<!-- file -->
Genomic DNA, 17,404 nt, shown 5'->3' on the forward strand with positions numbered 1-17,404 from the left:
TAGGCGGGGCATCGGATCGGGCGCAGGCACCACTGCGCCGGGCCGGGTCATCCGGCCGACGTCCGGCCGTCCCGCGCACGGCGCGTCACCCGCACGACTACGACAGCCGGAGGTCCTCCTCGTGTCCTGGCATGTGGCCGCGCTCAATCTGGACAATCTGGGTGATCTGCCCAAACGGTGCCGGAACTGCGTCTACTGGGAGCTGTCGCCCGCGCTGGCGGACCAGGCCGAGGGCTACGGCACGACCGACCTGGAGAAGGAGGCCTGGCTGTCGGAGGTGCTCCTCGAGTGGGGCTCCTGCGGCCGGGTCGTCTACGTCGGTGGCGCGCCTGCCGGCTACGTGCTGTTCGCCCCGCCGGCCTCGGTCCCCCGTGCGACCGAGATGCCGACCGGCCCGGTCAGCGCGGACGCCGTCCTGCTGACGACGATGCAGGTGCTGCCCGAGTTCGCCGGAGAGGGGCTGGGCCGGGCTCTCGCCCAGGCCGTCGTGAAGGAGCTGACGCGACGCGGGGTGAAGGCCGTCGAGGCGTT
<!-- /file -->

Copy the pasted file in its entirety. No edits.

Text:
Genomic DNA, 17,404 nt, shown 5'->3' on the forward strand with positions numbered 1-17,404 from the left:
TAGGCGGGGCATCGGATCGGGCGCAGGCACCACTGCGCCGGGCCGGGTCATCCGGCCGACGTCCGGCCGTCCCGCGCACGGCGCGTCACCCGCACGACTACGACAGCCGGAGGTCCTCCTCGTGTCCTGGCATGTGGCCGCGCTCAATCTGGACAATCTGGGTGATCTGCCCAAACGGTGCCGGAACTGCGTCTACTGGGAGCTGTCGCCCGCGCTGGCGGACCAGGCCGAGGGCTACGGCACGACCGACCTGGAGAAGGAGGCCTGGCTGTCGGAGGTGCTCCTCGAGTGGGGCTCCTGCGGCCGGGTCGTCTACGTCGGTGGCGCGCCTGCCGGCTACGTGCTGTTCGCCCCGCCGGCCTCGGTCCCCCGTGCGACCGAGATGCCGACCGGCCCGGTCAGCGCGGACGCCGTCCTGCTGACGACGATGCAGGTGCTGCCCGAGTTCGCCGGAGAGGGGCTGGGCCGGGCTCTCGCCCAGGCCGTCGTGAAGGAGCTGACGCGACGCGGGGTGAAGGCCGTCGAGGCGTT